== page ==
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Sports photography is one of the last true forms of picture taking. The discipline is dynamic and spontaneous, where great moments happen when you least expect them, and pass away forever in the blink of eye. The creed among sports photographers is to “expect the unexpected”.
But to capture the right moment at the right time, you’ll need to know what equipment is best suited for sports photography. Generally, because playing surfaces are so large (ie, in football or hockey), you’ll likely be using a telephoto lens with a fast camera. A good 200mm lens is standard, but others opt for a 300 or 400 - even a 600mm lens in many instances. Most of the time, sports photographers will carry a few cameras with shorter lenses attached to them in case the action comes closer during the course of a game. The key to being a good sports shooter is to be prepared (pre-game and during) and to take a lot of pictures. There are so many opportunities in sports for a great shot, it is just a matter of looking around, following the game, knowing who the better players are, what the relationships are between teammates, coaches and teams.
At last year’s Super Bowl, 11 Sports Illustrated photographers took a total of 16, 183 photographs – that’s well over 1,000 shots for every shooter. But they don’t just take shots of anything and everything. SI shooters are among the best in the world and have a sense of timing in their action shots and have the editorial know-how to capture the thrill of victory and the agony of defeat.
But let’s start one step at a time. To be a great sports photographer means you will need to understand the sport you are shooting and you must also have great timing. If you’re shooting a sport you know nothing about, look and see what kinds of photos others have taken. Athletes and fans almost know what to expect in a sports photo, and while many could say that this is predictable, it is important to recognize that these “standard shots” are done for a reason. Sports photos are particular and the result will be unflattering if you don’t know how an athlete should look in action. Take the horse world for example. Showjumpers and dressage competitors are the most difficult to photograph, simply because it is easy to make a horse look clumsy in a sport that demands the horse look handsome and powerful. Having the skill to photograph a show-jumping horse with its ears forward, knees straight going over a fence is difficult in itself. Add to the fact that the rider’s back should be straight and eyes focused on the next jump (all the while considering your own shutter speed, lighting, aperture and positioning). You can see how complicated it can get. The same ideas can be crossed into other sports where you are getting action; you may not have control over a heck of a lot, but you should learn to know what a good shot looks like, and then, once you’ve done that, try getting that shot time and time again. This, unfortunately, is where practice and a good understanding of your camera comes into play.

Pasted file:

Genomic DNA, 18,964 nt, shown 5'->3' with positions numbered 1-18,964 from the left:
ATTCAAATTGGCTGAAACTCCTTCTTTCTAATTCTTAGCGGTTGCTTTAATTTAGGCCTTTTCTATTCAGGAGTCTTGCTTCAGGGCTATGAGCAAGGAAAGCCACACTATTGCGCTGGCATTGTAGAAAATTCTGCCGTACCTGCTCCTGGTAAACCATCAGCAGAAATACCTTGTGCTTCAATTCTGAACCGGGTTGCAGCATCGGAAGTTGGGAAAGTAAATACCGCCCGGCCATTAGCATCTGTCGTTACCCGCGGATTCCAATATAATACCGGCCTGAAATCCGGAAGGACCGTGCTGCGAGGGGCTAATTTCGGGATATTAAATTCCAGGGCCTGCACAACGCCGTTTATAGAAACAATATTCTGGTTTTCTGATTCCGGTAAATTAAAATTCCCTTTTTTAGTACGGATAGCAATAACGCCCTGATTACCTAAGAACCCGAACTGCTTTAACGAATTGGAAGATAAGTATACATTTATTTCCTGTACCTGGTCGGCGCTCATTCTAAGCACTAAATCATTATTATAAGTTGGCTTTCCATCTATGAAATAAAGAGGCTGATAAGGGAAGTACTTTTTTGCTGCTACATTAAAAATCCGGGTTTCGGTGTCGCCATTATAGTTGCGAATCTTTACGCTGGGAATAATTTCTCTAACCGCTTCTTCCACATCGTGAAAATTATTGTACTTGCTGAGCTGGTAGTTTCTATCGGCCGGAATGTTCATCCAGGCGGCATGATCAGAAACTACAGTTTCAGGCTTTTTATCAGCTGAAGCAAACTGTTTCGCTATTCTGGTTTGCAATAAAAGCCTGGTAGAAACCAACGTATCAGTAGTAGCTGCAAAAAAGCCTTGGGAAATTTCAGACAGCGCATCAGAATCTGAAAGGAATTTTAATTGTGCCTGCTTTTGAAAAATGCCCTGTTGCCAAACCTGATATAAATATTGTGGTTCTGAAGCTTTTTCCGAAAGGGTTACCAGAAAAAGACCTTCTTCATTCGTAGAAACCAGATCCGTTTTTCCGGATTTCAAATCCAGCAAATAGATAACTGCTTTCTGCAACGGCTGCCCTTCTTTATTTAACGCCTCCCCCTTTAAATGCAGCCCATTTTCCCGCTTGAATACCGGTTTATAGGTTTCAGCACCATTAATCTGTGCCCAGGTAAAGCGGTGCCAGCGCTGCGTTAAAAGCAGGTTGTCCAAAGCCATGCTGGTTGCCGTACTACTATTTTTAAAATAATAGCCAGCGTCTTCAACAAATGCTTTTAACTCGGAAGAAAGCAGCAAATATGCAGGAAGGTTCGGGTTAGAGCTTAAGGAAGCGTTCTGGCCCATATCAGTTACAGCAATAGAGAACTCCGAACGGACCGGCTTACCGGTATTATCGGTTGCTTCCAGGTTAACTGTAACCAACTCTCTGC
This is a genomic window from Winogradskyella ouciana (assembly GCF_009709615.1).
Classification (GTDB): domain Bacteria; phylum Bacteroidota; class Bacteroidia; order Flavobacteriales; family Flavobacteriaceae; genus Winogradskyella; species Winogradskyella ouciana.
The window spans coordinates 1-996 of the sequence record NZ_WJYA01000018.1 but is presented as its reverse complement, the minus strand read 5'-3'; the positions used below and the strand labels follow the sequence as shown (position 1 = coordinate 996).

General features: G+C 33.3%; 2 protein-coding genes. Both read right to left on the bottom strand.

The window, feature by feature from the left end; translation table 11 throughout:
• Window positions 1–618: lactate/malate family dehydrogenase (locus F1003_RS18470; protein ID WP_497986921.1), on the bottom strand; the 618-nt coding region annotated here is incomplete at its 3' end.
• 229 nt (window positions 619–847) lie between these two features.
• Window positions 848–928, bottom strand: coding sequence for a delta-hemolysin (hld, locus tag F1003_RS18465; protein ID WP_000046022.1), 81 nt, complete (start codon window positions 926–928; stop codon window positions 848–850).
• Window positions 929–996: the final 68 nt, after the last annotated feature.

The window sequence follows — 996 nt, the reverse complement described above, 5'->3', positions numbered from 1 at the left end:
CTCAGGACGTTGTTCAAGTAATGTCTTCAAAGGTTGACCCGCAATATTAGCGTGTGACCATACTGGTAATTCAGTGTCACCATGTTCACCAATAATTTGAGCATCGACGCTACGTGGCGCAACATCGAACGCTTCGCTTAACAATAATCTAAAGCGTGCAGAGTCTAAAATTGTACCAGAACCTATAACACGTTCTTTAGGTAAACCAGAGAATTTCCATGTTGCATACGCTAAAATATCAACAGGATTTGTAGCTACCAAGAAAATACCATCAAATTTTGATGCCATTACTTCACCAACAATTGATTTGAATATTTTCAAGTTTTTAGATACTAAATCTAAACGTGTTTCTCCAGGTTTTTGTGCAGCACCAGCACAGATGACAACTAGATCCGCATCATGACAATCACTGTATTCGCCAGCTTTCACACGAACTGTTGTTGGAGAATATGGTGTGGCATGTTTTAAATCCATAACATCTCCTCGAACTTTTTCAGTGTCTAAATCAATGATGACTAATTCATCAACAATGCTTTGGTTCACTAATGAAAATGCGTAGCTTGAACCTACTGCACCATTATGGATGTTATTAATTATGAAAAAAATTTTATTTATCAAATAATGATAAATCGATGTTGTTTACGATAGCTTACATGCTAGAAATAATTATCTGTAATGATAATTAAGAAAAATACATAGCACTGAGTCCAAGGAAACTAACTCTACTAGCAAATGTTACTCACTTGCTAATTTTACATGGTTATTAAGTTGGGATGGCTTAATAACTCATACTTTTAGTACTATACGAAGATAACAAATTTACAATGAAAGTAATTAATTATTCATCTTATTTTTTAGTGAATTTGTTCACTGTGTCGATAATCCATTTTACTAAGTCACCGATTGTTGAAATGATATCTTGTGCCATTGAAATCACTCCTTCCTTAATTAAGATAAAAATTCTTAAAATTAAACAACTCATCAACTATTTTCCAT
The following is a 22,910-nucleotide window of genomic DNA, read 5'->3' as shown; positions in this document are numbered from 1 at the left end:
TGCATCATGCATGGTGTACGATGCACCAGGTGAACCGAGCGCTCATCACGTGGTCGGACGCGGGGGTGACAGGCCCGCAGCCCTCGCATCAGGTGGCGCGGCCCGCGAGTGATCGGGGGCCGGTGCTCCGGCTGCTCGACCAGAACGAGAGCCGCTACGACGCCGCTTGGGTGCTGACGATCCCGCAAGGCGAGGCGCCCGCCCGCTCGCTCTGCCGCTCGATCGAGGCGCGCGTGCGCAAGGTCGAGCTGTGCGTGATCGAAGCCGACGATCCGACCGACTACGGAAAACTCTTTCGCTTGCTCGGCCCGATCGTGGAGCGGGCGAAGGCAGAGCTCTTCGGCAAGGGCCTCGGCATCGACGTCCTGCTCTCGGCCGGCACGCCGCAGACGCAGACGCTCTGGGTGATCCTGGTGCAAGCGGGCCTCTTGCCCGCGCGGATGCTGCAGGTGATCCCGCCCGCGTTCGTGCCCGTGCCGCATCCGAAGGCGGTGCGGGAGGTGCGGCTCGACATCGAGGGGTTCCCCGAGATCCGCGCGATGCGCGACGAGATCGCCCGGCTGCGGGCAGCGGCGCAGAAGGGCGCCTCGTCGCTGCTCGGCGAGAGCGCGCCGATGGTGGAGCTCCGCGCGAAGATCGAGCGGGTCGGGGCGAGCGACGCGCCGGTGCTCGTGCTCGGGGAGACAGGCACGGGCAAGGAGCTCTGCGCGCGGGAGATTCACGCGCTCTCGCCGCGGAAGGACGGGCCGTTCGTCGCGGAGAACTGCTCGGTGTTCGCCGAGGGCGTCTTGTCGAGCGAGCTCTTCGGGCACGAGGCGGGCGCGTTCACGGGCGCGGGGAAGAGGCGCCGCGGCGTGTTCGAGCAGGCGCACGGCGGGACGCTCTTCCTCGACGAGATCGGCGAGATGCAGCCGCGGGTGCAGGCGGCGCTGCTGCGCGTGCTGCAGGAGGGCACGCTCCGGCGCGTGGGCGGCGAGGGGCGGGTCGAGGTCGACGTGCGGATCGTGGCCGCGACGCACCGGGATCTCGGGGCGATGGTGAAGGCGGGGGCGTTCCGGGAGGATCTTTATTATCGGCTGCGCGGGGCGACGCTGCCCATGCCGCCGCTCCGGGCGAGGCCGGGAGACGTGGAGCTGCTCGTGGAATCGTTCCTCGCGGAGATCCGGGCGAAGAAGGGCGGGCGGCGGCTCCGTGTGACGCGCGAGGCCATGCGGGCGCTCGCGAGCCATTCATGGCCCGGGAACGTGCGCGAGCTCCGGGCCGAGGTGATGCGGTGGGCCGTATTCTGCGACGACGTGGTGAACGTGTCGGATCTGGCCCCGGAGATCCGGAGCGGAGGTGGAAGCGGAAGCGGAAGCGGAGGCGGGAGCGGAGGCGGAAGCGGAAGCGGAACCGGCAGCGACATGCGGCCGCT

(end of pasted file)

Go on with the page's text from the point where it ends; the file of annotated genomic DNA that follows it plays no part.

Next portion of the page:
You’ll need a camera with a fast shutter to capture action without motion blur. You might also want to balance this with aperture and, if you’ve ever been inside an old rink or high school gym, you’ll know that the lighting sucks. It is up to you to set your camera fast enough to get action, but slow enough to allow available light in. Most professionals use “strobes” (powerful and large flashbulbs positioned in the rafters). Strobes give great lighting and wipe out all worries of grain or dullness.
After you’ve mastered taking a picture of a moving object, you can start to look for shots that might tell a story. Keep your head on a swivel and look for a shot of victory or defeat. In photojournalism, these are editorial sports photos, and you’ll see a lot of them at the end of a championship. After winning the NBA title, one photographer took a shot of a player from the losing team with his hands on his face while the winning team was celebrating in the background of the shot. The photographer didn’t run to the winning team for a great celebration shot, but rather, stood back and got a telling shot of the thrill of victory and the agony of defeat. A great editorial sports picture.
So remember: the key to great sports photographs is first learning how to photograph a moving object and then learning how to sum up the story in your images. There is always something to photograph in sports photography. Keep your head up and enjoy the ride – as a sports photographer, you are as much a part of the action as the players you see on the court. Have fun!